Tongue Paintings is for more than those who want to follow my work (though they certainly come first). I believe writers form a tribe bonded by a common talent that sometimes makes me feel like I’m navigating a barrier between me and people who haven’t lived through the writing process. Conversely, I never feel more integrated with humanity than when I talk to someone whose passion for writing matches mine. If you’ve felt like this — if you’ve ever spent years mastering the genre of, say, romance fiction only to have your spouse or mom say, “You know, I really love spy novels. Why don’t you write spy novels?” — then my site is for you too. I’d like to grow a community at Tongue Paintings comprised from artists and those who love art.

As the site grows, you’ll find tips and resources for writers, shameless plugs for my work, and posts related to artistic process.

Thank you for stopping by. You’re always welcome here.

Published Works

Flash Fiction: Fear Itself


The Ignatian Review threw a release party at USF for it’s annual edition, and I’m proud to be among the contributing authors. My story tells us why we should all fear babies.

Fear Itself
By Emile DeWeaver
Babies scare the shit out of me. It all started with that Chuckie-movie and the creepy patter of tiny feet across carpet before the doll electrocutes the blood out of somebody’s eye sockets. 
Well, it didn’t start with Child’s Play; the movie just confirmed my suspicions, but semantics aside, the take-home message here is that movie messed with me. It made me realize something. And it’s crazy that we’ve been missing this because we’ve been asking the right question since the invention of books: where do writers get their ideas? They steal them. From life.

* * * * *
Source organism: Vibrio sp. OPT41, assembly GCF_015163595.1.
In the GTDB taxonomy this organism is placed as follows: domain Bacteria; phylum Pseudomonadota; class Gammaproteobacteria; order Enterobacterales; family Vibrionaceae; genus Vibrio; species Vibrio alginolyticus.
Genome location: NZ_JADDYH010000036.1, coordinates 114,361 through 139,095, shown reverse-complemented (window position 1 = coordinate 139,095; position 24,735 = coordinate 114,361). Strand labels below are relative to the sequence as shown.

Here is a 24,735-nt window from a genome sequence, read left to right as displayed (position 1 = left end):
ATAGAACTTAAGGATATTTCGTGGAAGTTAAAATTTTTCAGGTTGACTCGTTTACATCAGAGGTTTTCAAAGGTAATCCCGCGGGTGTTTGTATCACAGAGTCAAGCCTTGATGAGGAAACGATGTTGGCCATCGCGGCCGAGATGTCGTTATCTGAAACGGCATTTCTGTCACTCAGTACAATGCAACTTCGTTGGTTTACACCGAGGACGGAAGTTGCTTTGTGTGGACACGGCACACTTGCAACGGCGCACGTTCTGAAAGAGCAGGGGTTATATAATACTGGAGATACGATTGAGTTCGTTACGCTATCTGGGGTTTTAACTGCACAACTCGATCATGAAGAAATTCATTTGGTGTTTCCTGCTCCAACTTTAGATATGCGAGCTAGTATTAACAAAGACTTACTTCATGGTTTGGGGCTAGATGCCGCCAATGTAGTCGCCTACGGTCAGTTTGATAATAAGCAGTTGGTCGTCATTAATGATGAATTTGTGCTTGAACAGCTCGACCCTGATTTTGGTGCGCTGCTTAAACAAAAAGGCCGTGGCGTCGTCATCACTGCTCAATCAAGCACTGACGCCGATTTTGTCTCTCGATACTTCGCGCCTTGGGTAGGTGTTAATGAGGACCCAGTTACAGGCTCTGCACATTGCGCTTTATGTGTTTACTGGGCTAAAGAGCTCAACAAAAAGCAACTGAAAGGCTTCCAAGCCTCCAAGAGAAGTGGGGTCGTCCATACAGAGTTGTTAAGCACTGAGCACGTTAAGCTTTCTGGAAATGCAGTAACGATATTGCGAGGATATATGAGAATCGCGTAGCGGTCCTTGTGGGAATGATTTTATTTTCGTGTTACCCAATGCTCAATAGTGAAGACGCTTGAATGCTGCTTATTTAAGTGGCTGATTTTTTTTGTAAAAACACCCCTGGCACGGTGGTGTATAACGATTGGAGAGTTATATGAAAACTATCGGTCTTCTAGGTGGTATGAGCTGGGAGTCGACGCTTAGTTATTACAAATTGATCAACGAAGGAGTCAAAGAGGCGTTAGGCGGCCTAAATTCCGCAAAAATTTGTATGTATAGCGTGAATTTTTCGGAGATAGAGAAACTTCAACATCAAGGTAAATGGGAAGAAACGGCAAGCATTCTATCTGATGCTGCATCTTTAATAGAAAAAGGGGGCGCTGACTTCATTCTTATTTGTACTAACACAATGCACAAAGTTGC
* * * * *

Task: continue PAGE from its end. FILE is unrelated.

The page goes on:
Now, you’re thinking that there’s no way the writers of Child’s Play actually knew a homicidal maniac who’s trapped in a doll’s body, and, instead of calling the police or Geraldo, they shook hands and said, “Who can we get to direct this?”
That’s not what I’m saying. But here’s what they did. They took something real and gave it a twist.
Here’s the truth they twisted. Demons are real. But since the death of Christ, they’ve been unable to possess people, so they possess objects. Their favorite objects are dolls (for obvious reasons.)
What does this have to do with babies?
Have you seen that kids’ movie about dogs where all the animals talk to each other, but when humans are around they just bark or meow, and cats are trying to take over Earth because those are some wily fuckers? Yeah, those writers stole that from the baby conspiracy. Babies can talk. They don’t tell us because the demons have them tricked and giggling at how crazy we look talking jibberish over their cribs. The demons want the babies’ minds to themselves, so they can corrupt them and use their baby powers against us.
What baby powers? A fair question.
You ever hear these yahoos talk about how if they could travel back in time, they’d kill baby Hitler to prevent World War II and save a million Jews. They’re kidding themselves. You ever try to kill a baby?
Exactly. Baby power.
I got my first glimpse of demon-dolls when I was five, but I was too young to understand the conspiracy. My foster brother Waldo was a sissy for carrying a black Cabbage Patch Kid around in his backpack. Or so said all the kids who left Barbie heads on my desk and in my coat pockets. Once, they put one in my shoe, and after naptime, something cold and hard had its mouth on my toe, and it triggered an asthma attack.
Later, I caught Waldo burning toilet paper in the backyard with the Zippo he let me touch once. He squatted on the walk next to the sliding glass door while his Cabbage Patch watched with marshmallow eyes from a plastic patio table that was dirty with leaves and rainwater. And so I told Waldo brother that he and his Cabbage Patch were sissies, and that’s why my friends at school were cruel to me.
Waldo dropped a flaming coil of T.P. onto the concrete and straightened his legs until he stood over me. He had a face like a pie, his hair was girl-curly because his birth father was white, and his breath choked my nostrils with grape candy.
“We’re pretending to be brothers,” he said, “so I can let slide you calling me a fag. But Renaldo gonna’ show you what a sissy is.”